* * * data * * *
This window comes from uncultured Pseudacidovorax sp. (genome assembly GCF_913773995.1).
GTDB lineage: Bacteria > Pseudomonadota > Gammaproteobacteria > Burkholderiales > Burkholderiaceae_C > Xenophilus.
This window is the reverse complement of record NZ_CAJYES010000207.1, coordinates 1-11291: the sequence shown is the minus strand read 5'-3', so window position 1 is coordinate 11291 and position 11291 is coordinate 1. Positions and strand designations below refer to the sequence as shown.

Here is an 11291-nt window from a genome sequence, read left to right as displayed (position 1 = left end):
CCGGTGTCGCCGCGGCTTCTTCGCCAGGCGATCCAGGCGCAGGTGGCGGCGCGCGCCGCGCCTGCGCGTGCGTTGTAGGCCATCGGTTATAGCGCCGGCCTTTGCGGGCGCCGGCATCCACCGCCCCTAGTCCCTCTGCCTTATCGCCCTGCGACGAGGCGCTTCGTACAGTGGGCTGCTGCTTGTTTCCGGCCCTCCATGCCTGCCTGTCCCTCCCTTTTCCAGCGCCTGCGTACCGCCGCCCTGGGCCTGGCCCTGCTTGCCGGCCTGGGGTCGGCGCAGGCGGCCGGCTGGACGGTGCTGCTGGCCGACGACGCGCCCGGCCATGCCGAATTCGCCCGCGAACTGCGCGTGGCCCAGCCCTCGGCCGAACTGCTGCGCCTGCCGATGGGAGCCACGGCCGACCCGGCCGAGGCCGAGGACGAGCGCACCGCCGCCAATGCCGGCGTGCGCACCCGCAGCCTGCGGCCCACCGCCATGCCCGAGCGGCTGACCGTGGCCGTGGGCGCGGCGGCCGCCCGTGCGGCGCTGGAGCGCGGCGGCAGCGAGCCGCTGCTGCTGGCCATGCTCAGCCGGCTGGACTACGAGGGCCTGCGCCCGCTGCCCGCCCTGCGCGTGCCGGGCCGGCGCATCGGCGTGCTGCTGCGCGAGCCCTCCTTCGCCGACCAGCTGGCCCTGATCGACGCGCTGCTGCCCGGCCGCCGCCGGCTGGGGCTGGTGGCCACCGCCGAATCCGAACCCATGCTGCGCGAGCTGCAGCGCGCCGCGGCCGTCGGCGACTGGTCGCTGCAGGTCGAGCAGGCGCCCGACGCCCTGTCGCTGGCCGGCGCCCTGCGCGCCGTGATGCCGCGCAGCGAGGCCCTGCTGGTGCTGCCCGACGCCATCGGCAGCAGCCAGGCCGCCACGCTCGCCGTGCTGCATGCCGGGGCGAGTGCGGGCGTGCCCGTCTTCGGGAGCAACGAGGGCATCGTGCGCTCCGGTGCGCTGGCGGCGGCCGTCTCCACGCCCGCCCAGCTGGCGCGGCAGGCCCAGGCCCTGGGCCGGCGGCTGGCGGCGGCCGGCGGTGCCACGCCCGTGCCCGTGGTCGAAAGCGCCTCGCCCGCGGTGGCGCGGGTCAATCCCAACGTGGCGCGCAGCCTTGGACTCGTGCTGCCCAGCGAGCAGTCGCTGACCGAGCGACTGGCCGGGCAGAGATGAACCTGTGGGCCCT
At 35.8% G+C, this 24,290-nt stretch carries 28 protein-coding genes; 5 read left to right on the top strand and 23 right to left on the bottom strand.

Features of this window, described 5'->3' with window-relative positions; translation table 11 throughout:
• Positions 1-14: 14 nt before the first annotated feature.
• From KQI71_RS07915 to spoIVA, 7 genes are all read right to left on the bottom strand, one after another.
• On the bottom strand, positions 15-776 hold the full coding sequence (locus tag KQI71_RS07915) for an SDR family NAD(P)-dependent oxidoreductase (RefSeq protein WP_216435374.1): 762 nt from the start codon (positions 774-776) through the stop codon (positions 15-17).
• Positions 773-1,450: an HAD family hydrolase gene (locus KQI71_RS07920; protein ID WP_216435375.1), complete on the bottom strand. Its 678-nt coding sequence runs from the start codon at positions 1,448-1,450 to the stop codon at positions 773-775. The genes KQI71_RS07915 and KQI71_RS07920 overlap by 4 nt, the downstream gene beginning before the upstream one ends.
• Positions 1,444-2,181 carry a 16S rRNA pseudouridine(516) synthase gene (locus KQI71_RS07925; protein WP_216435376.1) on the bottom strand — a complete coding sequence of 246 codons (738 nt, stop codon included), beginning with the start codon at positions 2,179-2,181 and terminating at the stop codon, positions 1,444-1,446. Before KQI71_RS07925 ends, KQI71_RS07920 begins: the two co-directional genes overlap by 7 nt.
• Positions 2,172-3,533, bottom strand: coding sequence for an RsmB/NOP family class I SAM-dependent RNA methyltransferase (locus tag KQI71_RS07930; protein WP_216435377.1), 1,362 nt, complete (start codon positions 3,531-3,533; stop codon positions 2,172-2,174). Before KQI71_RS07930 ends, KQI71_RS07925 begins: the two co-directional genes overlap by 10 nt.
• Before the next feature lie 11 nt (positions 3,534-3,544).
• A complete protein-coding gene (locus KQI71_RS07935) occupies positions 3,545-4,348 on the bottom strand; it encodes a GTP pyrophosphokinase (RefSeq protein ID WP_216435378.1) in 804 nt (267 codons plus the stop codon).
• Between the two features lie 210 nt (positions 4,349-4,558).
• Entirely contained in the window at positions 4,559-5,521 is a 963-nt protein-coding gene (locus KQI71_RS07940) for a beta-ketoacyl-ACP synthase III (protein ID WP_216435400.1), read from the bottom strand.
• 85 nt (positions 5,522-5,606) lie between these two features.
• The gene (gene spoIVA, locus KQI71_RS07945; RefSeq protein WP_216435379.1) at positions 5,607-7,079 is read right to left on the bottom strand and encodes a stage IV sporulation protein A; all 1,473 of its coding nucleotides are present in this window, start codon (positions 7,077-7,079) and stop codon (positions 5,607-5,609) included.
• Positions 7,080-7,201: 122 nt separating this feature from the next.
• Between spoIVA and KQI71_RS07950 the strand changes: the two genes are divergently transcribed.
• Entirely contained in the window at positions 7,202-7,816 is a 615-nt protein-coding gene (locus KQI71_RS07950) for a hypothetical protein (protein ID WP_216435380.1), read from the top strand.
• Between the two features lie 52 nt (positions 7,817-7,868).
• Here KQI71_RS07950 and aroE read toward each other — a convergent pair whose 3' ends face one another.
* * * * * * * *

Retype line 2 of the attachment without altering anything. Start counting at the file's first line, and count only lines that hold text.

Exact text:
GTDB lineage: Bacteria > Pseudomonadota > Gammaproteobacteria > Burkholderiales > Burkholderiaceae_C > Xenophilus.